Salmon louse

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Salmon louse
Salmonlouse.jpg
Scientific classification
Kingdom: Animalia
Phylum: Arthropoda
Subphylum: Crustacea
Class: Maxillopoda
Subclass: Copepoda
Order: Siphonostomatoida
Family: Caligidae
Genus: Lepeophtheirus
Species: L. salmonis
Binomial name
Lepeophtheirus salmonis
(Krøyer, 1837) [1]
Synonyms [1]
  • Caligus pacificus Gissler, 1883
  • Caligus salmonis Krøyer, 1837
  • Caligus stroemii Baird, 1847
  • Caligus vespa Milne-Edwards, 1840
  • Lepeophtheirus pacificus (Gissler, 1883)
  • Lepeophtheirus stroemii (Baird, 1847)
  • Lepeophtheirus uenoi Yamaguti, 1939

The salmon louse, Lepeophtheirus salmonis, is a species of copepod in the genus Lepeophtheirus. It is a sea louse, a parasite living mostly on salmon, particularly on Pacific and Atlantic Salmon and Sea Trout, but is also sometimes found on the three-spined stickleback.[2] It lives off the mucus, skin and blood of the fish.[3] They are natural marine parasites of fish, such as adult salmon.[4] Once detached they are similar to plankton in that they can be wind blown across the surface of the sea. When they encounter a suitable marine fish host they may adhere themselves to the skin, fins, the gills of the fish, and feeding off the mucous or skin. Sea lice only affect fish and are not harmful towards humans.[4]

Salmon lice are a natural ectoparasite of salmon, in the 1980s high levels of salmon lice were observed on Pink salmon smolts. Salmon lice are found in Pacific and Atlantic Oceans, they infect Pink salmon, Atlantic salmon, and Chum salmon.[5]

Life cycle[edit]

There has been some research on the problems caused by this species in aquaculture, but little is known about the salmon louse's life in nature. It has been shown, however, that salmon louse infections in fish farming facilities can cause epizootics in wild fish.[6] It is also common knowledge that when aquaculturalists place their post smolts into sea water they are obviously ectoparasite free and this can last for many months.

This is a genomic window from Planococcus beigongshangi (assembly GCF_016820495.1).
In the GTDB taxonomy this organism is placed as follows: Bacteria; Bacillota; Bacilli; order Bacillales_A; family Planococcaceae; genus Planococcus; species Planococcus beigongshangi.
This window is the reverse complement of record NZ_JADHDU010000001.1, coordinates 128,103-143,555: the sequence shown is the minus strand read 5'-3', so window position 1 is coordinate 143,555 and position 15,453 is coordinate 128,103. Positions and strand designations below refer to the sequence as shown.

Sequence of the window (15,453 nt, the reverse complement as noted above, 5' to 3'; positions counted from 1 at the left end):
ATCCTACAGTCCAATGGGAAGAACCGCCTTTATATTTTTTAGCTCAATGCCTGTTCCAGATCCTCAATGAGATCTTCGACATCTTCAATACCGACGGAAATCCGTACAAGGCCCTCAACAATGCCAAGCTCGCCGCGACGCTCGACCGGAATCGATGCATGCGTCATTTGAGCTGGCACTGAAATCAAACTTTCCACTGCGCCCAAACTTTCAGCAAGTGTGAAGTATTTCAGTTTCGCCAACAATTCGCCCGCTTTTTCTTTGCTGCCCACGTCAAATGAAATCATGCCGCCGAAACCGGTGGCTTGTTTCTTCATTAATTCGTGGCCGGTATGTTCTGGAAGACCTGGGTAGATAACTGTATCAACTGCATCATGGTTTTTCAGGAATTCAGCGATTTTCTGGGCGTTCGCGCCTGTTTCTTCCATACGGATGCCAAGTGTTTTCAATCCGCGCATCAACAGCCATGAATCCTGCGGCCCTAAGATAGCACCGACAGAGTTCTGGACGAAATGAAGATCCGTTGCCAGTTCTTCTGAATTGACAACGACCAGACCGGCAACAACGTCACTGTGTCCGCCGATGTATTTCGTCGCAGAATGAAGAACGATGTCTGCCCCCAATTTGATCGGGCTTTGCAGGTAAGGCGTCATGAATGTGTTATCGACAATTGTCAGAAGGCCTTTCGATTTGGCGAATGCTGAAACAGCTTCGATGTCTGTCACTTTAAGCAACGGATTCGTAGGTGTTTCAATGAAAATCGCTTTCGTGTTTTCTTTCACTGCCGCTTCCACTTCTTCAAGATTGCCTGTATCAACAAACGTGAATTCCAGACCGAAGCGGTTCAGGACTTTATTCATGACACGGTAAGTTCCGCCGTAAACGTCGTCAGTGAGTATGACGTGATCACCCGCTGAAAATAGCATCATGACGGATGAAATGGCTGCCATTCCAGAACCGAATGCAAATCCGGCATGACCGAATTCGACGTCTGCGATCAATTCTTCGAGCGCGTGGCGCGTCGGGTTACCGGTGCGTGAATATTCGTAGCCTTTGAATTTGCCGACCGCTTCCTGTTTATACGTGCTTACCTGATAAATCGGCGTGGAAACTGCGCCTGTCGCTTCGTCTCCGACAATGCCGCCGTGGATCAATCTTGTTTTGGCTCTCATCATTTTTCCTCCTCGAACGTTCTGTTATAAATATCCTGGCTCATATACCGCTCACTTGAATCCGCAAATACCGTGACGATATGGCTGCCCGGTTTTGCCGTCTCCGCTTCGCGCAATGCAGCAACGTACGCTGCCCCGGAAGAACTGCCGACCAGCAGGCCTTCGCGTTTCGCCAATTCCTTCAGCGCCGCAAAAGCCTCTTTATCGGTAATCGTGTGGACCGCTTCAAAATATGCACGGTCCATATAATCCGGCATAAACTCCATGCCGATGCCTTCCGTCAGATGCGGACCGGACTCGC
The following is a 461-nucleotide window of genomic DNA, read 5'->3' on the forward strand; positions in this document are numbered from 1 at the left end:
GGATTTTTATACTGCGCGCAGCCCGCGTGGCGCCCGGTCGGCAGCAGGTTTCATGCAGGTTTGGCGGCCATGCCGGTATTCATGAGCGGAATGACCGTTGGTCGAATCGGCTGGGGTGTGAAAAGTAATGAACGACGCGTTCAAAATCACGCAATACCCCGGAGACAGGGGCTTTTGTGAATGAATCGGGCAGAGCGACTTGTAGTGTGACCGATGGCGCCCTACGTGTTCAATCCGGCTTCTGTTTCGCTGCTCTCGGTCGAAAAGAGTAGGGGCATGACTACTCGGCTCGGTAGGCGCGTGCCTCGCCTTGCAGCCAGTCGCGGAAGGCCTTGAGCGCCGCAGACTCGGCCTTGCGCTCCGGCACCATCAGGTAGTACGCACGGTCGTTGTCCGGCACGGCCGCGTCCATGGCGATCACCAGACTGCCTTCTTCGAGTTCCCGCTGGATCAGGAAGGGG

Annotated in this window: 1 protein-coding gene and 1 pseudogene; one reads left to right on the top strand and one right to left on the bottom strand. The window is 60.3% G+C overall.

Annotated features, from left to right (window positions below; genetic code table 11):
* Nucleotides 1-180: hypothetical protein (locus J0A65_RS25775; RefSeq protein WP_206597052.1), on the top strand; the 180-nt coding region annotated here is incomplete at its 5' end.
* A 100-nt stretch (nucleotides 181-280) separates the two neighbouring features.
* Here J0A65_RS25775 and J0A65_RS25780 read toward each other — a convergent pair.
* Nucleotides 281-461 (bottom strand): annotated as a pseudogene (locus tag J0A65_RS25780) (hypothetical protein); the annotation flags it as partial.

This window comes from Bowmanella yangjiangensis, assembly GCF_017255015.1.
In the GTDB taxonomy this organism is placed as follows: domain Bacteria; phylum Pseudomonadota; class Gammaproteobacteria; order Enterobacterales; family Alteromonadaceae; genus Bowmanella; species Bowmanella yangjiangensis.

The life cycle L. salmonis has a direct life-cycle (i.e. a single host) with eight life stage.[7] with ecdysis in between. These planktonic nauplii cannot swim directionally against the water current but drift passively and have the ability to adjust their vertical depth in the water column. They are almost translucent in colour and are about 0.5-0.6mm in length.

At 5 °C (41 °F) the nauplius 1 stage lasts about 52 hours and about 9 hours at 15 °C (59 °F) nauplius 2 takes 170 hours and 36 hours at these temperatures, respectively. They are responsive to light and salinity. Low salinities appear to have a greater effect on the planktonic stages than on the parasitic stages. Newly hatched larvae do not survive below salinities of 15‰ and poor development to the infective copepodid occurs between 20‰ and 25‰. Nauplii and copepodids are positively phototactic and exhibit a daily vertical migration, rising during the day and sinking at night. The ability to find their host is not light dependent. They have been shown to be responsive to low frequency water accelerations, such as those produced by a swimming fish. Finding their migratory host in the vastness of the ocean is still a mystery for scientists to solve but the species has managed to do this effectively for millennia.[8]

The third stage is the copepodid stage, in which the length is ca. 0.7 mm and could take 2 to 14 days depending on water temperature, and the salmon louse attaches itself to the fish.

Stages four and five are the chalimus stages. The salmon louse becomes mobile and can move around the surface of fish and can also swim in the water column, and grows to a length of 5 mm for the males, 10 mm for the females.